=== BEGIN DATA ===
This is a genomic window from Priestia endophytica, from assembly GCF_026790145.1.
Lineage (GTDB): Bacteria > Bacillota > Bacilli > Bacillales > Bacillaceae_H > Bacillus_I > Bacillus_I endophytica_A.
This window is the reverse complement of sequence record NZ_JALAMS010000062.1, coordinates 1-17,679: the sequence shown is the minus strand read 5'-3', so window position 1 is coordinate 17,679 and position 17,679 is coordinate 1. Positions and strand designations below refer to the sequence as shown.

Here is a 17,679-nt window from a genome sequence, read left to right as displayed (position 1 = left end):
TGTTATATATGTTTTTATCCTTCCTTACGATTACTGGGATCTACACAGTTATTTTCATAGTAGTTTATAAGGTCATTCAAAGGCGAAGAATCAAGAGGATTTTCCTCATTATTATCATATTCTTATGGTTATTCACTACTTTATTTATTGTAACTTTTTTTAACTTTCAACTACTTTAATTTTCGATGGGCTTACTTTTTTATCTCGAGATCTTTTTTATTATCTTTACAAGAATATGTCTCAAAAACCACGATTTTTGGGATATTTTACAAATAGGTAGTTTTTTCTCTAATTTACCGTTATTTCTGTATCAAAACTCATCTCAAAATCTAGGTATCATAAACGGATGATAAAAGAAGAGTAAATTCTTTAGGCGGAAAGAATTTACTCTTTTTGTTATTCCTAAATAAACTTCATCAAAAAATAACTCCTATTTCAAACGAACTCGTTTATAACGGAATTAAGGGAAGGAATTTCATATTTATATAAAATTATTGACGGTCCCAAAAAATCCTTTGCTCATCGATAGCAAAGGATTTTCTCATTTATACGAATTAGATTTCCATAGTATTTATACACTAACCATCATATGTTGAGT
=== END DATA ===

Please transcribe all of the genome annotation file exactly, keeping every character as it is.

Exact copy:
This is a genomic window from Priestia endophytica, from assembly GCF_026790145.1.
Lineage (GTDB): Bacteria > Bacillota > Bacilli > Bacillales > Bacillaceae_H > Bacillus_I > Bacillus_I endophytica_A.
This window is the reverse complement of sequence record NZ_JALAMS010000062.1, coordinates 1-17,679: the sequence shown is the minus strand read 5'-3', so window position 1 is coordinate 17,679 and position 17,679 is coordinate 1. Positions and strand designations below refer to the sequence as shown.

Here is a 17,679-nt window from a genome sequence, read left to right as displayed (position 1 = left end):
TGTTATATATGTTTTTATCCTTCCTTACGATTACTGGGATCTACACAGTTATTTTCATAGTAGTTTATAAGGTCATTCAAAGGCGAAGAATCAAGAGGATTTTCCTCATTATTATCATATTCTTATGGTTATTCACTACTTTATTTATTGTAACTTTTTTTAACTTTCAACTACTTTAATTTTCGATGGGCTTACTTTTTTATCTCGAGATCTTTTTTATTATCTTTACAAGAATATGTCTCAAAAACCACGATTTTTGGGATATTTTACAAATAGGTAGTTTTTTCTCTAATTTACCGTTATTTCTGTATCAAAACTCATCTCAAAATCTAGGTATCATAAACGGATGATAAAAGAAGAGTAAATTCTTTAGGCGGAAAGAATTTACTCTTTTTGTTATTCCTAAATAAACTTCATCAAAAAATAACTCCTATTTCAAACGAACTCGTTTATAACGGAATTAAGGGAAGGAATTTCATATTTATATAAAATTATTGACGGTCCCAAAAAATCCTTTGCTCATCGATAGCAAAGGATTTTCTCATTTATACGAATTAGATTTCCATAGTATTTATACACTAACCATCATATGTTGAGT